New Renal-Imaging Modalities Help Diagnose Congenital Anomalies Early

By Will Boggs MD

January 09, 2020

NEW YORK (Reuters Health) - State-of-the-art renal imaging facilitates the early diagnosis of congenital anomalies of the kidney and urinary tract (CAKUT), according to a review.

CAKUT make up 20% to 30% of all anomalies identified in the prenatal period and occur in up to 60% of children with chronic kidney disease in the postnatal period. CAKUT often present with urinary tract dilation (UTD).

Renal bladder ultrasound, fluoroscopy, and nuclear-medicine functional studies remain the main tools for the anatomic and functional diagnosis and management of UTD and CAKUT, but over the past decade new technologies have been added to the pediatric renal-imaging toolbox.

Dr. Bernarda Viteri of Children's Hospital of Philadelphia and colleagues provide a comprehensive overview of these technologies and their clinical value in their new report in Pediatrics.

Three-dimensional ultrasound (3DUS) provides volumetric evaluation and more complete visualization of the collection system, and its emergence could result in decreased use of CT, MRI, and diuretic renography.

Shear-wave elastography, another advanced ultrasound technique, noninvasively measures tissue stiffness and has potential clinical use in the assessment of chronic kidney disease, kidney allograft, and vesicoureteral reflux (VUR).

Contrast-enhanced ultrasound (CEUS), which uses microbubbles as an intravenous ultrasound contrast agent, is more sensitive than Doppler in detecting perfusion abnormalities. It can detect early features of allograft dysfunction in the setting of acute tubular necrosis, rejection, cortical necrosis and other vascular complications. It is most promising for evaluating focal renal disease, the authors say.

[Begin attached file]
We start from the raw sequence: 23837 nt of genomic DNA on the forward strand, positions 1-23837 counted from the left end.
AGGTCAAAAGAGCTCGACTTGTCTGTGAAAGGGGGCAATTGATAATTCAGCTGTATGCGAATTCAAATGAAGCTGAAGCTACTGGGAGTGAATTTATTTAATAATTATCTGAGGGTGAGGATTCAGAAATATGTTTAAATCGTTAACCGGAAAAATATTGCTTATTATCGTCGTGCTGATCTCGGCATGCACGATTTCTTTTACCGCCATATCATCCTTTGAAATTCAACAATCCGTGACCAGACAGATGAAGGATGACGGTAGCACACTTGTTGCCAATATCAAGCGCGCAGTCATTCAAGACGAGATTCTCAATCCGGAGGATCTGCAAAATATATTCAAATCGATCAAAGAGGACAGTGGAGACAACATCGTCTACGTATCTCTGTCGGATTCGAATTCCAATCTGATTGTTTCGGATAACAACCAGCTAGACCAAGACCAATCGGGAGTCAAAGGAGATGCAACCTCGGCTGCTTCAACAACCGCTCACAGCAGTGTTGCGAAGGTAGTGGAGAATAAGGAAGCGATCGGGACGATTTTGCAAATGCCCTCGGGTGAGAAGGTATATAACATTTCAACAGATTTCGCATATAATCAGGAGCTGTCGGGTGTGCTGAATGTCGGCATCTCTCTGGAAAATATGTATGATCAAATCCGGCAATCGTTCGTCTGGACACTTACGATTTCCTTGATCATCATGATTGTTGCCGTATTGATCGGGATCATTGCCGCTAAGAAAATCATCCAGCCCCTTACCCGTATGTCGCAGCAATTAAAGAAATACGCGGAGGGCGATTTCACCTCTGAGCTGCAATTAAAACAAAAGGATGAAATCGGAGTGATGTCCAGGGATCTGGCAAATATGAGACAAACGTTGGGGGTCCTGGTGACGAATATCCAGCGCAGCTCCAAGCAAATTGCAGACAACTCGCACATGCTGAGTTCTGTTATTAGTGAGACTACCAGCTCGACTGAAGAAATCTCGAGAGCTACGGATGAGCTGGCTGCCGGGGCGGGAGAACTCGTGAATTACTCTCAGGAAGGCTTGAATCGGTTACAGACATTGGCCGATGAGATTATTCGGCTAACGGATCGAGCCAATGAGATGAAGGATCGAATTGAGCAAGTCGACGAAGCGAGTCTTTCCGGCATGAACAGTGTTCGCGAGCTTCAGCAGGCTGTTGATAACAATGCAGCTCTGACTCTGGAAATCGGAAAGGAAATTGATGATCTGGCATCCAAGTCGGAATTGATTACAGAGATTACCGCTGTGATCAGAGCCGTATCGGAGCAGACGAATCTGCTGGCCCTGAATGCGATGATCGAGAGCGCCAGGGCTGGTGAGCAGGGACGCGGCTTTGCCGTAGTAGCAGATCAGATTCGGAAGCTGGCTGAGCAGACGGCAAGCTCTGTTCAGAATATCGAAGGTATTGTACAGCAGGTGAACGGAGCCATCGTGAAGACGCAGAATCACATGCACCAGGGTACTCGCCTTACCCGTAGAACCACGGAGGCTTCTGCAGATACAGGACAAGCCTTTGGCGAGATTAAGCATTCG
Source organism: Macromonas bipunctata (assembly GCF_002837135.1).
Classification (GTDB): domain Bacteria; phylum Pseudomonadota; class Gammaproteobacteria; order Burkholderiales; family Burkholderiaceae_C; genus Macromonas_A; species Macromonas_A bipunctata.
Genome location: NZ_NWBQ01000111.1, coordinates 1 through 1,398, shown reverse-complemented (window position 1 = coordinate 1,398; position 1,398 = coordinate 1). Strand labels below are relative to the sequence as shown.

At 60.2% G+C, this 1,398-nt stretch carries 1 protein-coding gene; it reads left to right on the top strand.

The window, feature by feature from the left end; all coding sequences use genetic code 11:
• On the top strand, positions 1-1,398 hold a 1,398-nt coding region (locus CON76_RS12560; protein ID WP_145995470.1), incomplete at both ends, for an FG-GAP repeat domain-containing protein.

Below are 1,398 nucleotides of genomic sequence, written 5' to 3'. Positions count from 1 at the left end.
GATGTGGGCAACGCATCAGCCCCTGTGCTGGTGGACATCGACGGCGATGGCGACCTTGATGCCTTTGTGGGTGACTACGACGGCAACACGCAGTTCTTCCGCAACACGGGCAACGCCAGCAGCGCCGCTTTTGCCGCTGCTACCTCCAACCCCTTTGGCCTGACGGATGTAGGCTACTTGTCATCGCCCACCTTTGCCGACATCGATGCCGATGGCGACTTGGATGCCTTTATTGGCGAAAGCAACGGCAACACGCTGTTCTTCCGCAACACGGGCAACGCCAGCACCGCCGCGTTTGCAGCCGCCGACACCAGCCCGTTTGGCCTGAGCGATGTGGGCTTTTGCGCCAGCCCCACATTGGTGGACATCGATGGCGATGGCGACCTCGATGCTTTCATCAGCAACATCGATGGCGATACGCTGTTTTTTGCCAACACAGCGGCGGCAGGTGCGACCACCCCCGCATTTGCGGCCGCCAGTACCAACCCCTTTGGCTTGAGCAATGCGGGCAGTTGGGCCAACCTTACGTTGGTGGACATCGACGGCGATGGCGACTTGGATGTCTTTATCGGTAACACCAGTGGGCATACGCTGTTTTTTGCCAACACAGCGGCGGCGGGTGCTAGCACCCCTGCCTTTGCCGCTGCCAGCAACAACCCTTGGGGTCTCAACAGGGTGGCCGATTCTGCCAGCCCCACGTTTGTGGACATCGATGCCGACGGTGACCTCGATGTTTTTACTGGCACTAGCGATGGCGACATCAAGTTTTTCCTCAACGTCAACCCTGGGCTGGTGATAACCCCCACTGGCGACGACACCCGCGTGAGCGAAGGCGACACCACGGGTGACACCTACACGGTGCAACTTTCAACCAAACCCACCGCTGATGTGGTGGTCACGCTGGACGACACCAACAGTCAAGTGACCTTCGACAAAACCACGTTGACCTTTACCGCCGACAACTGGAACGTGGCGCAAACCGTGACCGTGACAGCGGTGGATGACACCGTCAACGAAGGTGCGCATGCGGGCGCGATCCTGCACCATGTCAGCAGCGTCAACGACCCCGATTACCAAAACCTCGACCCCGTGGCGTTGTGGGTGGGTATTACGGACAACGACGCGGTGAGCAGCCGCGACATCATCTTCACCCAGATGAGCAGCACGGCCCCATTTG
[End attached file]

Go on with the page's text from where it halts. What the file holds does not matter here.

Contrast-enhanced voiding urosonography (CeVUS) is a radiation-free alternative to the gold-standard fluoroscopic voiding cystourethrography (VCUG) for evaluating VUR and urethral pathology. CeVUS has greater sensitivity than VCUG for the detection of clinically significant VUR.

3D-printing models have shown high accuracy in revealing complex anatomic structures and pathologies, and models of kidneys with renal tumors have been reported to enhance the understanding of surgeons, trainees, and patients and their families regarding the goals of surgery.

Nuclear-medicine functional renal scans can use different radiotracers to assess glomerular filtration, tubular secretion, or cortical tubular binding, whereas functional MR urography (fMRU) provides a comprehensive morphologic and functional evaluation of the urinary tract in a single, radiation-free examination and is becoming the test of choice in patients with complex anatomy.

The review contains a useful table of these imaging modalities that includes, among other features, their duration, common clinical indications, potential nephrotoxicity and relative cost.

Dr. Andrew Schwaderer of Indiana University School of Medicine, in Indianapolis, who recently reviewed the diagnosis and imaging of neonatal urinary-tract infections, told Reuters Health by email, "Our goals with pediatric kidney imaging include obtaining an accurate diagnosis, avoiding or limiting radiation exposure, using the study with minimum amount of risk (contrast risk, anesthesia risk, etc.), limiting patient discomfort, and limiting expense to families and the health care system."

"In the long term," he added, "emerging technologies such as CEUS, CeVUS and fMRU provide new options that will assist clinicians in obtaining these goals. In the short term, having new options adds a layer of complexity that will require clinicians to go over risk and benefits of different imaging modalities with patients and families."

"When a child requires renal imaging, it will be important to balance the risk versus benefits of several imaging modalities," said Dr. Schwaderer, who was not involved in the new work. "The expanding imaging modalities will likely concentrate pediatric renal imaging in specialized pediatric institutions for the short-term."

He added, "It only received passing mention in the article, but in my judgment low-radiation CTs warrant comment because they are more readily available than many of the mentioned technologies. If a pediatric-age patient needs a CT of the kidney or urinary tract, a low-radiation option should be considered."

SOURCE: Pediatrics, online January 8, 2020.